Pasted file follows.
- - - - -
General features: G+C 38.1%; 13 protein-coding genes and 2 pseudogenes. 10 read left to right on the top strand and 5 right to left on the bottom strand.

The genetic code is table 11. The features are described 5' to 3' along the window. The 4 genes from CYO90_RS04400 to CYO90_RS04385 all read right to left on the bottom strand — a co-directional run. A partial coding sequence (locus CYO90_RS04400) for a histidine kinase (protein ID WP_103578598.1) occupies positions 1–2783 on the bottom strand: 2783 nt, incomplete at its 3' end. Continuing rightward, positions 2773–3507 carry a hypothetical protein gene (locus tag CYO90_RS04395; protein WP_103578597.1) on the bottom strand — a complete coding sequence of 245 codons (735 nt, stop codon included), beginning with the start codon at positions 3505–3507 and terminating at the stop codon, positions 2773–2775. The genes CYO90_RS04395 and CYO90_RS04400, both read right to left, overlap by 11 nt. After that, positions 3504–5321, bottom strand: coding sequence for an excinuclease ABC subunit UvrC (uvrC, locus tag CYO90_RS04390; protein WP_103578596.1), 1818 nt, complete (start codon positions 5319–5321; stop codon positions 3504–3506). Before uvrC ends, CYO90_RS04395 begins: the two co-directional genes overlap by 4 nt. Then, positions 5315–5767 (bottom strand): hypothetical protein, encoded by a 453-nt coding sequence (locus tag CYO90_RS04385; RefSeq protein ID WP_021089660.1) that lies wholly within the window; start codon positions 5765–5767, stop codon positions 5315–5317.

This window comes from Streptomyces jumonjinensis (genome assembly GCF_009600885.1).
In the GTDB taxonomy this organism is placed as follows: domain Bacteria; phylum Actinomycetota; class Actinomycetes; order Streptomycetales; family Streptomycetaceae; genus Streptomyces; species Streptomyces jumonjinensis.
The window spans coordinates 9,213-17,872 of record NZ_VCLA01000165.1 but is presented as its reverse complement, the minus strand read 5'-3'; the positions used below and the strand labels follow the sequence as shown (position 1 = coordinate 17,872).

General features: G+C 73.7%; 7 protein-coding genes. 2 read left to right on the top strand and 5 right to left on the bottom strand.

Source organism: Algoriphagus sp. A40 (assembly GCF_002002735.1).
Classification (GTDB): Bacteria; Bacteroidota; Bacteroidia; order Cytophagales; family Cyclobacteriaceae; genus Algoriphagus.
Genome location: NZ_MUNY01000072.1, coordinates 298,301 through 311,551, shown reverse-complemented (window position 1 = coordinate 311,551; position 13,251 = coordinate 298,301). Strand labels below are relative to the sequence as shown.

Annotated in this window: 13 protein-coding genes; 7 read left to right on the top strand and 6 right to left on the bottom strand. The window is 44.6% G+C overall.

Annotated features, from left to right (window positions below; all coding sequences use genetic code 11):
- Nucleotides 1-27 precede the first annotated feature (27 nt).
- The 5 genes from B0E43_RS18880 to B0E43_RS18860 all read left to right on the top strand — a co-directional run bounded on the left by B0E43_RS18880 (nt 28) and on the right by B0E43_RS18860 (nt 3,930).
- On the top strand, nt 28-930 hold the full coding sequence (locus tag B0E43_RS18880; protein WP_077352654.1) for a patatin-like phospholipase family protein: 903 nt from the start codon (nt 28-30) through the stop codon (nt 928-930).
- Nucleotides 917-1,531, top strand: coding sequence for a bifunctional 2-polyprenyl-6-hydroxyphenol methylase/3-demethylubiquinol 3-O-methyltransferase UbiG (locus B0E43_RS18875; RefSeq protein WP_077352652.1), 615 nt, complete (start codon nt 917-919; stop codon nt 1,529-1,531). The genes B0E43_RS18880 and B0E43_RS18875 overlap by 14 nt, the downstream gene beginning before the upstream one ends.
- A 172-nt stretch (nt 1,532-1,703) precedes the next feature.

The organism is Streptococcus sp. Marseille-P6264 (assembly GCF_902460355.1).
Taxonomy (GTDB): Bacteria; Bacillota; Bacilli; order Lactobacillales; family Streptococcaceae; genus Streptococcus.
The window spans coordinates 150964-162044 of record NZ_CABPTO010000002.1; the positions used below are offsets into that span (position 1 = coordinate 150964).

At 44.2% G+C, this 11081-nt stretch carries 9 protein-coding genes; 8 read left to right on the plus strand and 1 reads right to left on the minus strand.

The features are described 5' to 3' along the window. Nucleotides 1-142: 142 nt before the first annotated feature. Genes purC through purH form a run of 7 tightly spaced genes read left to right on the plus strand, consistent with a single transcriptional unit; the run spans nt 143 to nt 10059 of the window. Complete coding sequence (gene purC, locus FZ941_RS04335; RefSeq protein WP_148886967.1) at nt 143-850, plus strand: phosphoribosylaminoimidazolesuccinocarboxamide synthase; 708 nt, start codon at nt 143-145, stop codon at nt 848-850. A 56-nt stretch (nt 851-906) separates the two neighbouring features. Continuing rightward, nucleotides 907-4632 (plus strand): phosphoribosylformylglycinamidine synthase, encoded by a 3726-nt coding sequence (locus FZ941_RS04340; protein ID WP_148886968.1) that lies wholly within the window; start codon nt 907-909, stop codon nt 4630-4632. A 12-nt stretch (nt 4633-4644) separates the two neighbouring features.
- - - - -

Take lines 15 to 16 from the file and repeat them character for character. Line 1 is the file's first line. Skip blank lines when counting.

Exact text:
- Nucleotides 917-1,531, top strand: coding sequence for a bifunctional 2-polyprenyl-6-hydroxyphenol methylase/3-demethylubiquinol 3-O-methyltransferase UbiG (locus B0E43_RS18875; RefSeq protein WP_077352652.1), 615 nt, complete (start codon nt 917-919; stop codon nt 1,529-1,531). The genes B0E43_RS18880 and B0E43_RS18875 overlap by 14 nt, the downstream gene beginning before the upstream one ends.
- A 172-nt stretch (nt 1,532-1,703) precedes the next feature.